The testicles (also called testes) are part of the male reproductive system. These two organs are located in a leather pouch called the scrotum, slightly smaller than the golf ball in adult males. The scrotum hangs on both sides of the penis.
The testes produce the male hormone testosterone and sperm. Sperm cells carry the fluid produced by the prostate gland through the sperm duct into the semen sac. During ejaculation, sperm cells, sperm sac fluid and prostatic fluid enter the urinary tract. Both urine and sperm are excreted through the canal in the center of the penis.
The testes consist of several different cells. Each can develop different types of cancer. It is important to distinguish these types of cancer from each other because of differences in the course of cancer and the way it is treated.
Testicular cancer usually develops in one or two testicles in young men. It is a type of cancer that needs to be treated by competent physicians and can often be cured if treated with the right strategies.
Although testicular cancer is rare, it is one of the most common types of cancer in men aged 15-35. Testicular cancer accounts for 1% to 1.5% of male cancers and 5% of urological tumors. While the rarer non-seminoma (15%) are testicular tumors, the most common testicular tumor after the age of 50 is lymphoma, and testicular involvement is present in about 35% of lymphoma patients. While 3-10 cases of testicular cancer are detected in 100,000 men per year, there has been an increase in the rate of testicular cancer in the last 25-30 years. However, because treatment success is high, the risk of loss of life in testicular cancer is as low as 1 in 5,000.
The Risk factor can be expressed as any element that affects the chances of developing a disease, such as cancer. Different types of cancer have different risk factors. Some risk factors, such as smoking, can be changed. Some factors, such as the person’s age or family history, cannot be changed. However, risk factors don’t tell us everything. Having a Risk factor, or having many risk factors, does not mean you will get the disease. Risk factors have been a factor in a few of the many people with cancer.
Scientists have found several risk factors that develop testicular cancer in men. However, having one or several risk factors may not be enough for the development of cancer. In most men with testicular cancer, the known risk factor hasn’t been identified. In this case, risk factors do not play a very active role in getting testicular cancer.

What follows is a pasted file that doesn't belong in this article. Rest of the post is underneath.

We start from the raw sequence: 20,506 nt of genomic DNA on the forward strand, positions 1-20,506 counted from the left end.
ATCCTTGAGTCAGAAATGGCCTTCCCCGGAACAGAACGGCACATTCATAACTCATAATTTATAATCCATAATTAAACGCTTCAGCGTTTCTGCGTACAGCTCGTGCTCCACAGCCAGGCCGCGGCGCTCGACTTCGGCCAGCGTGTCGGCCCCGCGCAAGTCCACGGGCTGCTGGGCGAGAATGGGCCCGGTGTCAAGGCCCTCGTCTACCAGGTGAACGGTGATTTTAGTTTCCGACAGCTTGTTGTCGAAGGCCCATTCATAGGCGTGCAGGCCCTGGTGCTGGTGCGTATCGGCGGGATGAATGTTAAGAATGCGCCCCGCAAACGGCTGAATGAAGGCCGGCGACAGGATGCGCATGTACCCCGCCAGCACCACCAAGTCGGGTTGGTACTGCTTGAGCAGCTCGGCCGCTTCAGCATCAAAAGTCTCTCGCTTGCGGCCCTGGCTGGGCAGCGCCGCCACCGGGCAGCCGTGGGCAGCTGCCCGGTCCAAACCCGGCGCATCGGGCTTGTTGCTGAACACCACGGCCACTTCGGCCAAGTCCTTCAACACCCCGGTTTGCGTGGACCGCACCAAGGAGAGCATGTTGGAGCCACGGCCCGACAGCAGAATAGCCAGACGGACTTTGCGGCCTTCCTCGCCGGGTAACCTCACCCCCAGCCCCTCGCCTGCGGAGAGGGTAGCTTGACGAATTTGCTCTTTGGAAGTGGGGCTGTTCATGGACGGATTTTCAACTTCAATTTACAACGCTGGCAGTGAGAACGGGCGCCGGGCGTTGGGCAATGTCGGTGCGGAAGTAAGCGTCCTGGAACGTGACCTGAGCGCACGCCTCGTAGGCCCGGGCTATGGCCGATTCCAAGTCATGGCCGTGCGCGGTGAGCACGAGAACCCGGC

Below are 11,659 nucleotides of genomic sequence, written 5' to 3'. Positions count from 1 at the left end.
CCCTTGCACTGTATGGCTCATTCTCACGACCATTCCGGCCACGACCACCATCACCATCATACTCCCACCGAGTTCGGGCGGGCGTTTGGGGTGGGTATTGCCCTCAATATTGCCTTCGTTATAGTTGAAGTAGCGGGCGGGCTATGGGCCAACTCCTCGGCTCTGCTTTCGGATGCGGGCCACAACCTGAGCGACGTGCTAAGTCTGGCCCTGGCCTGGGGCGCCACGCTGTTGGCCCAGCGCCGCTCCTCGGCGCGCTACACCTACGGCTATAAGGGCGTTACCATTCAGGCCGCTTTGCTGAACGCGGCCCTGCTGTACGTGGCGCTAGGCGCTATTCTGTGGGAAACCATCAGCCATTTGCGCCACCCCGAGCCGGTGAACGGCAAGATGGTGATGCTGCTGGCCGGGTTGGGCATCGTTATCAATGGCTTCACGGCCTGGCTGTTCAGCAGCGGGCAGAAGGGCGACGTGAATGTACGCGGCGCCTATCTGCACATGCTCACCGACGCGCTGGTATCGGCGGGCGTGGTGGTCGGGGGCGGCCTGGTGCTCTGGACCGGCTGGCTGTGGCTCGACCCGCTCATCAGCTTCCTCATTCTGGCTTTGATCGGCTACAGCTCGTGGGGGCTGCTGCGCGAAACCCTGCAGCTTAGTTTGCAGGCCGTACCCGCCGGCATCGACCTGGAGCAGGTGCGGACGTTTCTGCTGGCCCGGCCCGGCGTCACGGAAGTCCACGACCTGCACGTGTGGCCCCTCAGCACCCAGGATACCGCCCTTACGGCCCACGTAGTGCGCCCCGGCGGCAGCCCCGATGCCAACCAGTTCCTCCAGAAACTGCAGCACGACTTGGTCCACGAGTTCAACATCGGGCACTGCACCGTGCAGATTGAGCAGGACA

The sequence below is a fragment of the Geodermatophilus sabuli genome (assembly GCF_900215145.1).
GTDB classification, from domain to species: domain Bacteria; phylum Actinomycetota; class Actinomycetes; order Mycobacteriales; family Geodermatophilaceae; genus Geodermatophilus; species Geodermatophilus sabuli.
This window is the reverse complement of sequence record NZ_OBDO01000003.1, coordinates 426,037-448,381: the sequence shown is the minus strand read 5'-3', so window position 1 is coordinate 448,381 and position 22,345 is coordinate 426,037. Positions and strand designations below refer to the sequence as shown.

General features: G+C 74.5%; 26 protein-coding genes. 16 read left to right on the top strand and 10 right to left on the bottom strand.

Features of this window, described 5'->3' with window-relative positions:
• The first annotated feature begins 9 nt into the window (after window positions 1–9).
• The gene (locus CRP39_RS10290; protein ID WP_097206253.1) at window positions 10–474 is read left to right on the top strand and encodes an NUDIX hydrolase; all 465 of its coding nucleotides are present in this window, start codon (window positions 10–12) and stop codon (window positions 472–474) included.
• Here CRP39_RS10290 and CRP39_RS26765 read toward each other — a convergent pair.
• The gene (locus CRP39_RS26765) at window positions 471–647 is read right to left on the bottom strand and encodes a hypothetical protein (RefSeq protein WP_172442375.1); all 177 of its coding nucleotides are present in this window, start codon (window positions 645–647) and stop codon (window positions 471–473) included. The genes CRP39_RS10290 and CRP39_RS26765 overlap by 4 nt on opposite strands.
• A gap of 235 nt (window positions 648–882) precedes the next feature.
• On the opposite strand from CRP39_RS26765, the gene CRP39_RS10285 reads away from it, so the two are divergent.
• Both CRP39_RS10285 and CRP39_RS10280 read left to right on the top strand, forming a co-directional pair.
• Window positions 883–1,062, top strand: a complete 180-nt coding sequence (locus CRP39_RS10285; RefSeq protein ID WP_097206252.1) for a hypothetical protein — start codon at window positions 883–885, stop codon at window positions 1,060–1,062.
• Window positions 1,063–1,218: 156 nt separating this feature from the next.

One of the main risk factors for testicular cancer is cryptorchidism, also known as an undescended testicular condition. It is a congenital disorder that occurs when one or two testicles do not land in the testicle bag. In men with cryptorchidism, the rate of developing testicular cancer is several times higher than in men with normal testicular structure.
Orchiopexia, performed at a younger age in children with undescended testicles, reduces the risk of testicular cancer. Although the right time for surgical intervention is not yet clear, some experts recommend that orchiopexy be performed immediately after the first birthday of the child without the development of cancer yet.
Family history increases the risk of testicular cancer. If a man in the family has had testicular cancer, it is likely to be seen in a brother and/or son in the same family. However, only about 3% of testicular cancers occur in the family. Most men with testicular cancer have no family history.
Human immunodeficiency virus (HIV) infection in men, especially in patients with AIDS has increased risk. Another infection that increases the risk of testicular cancer has not been identified.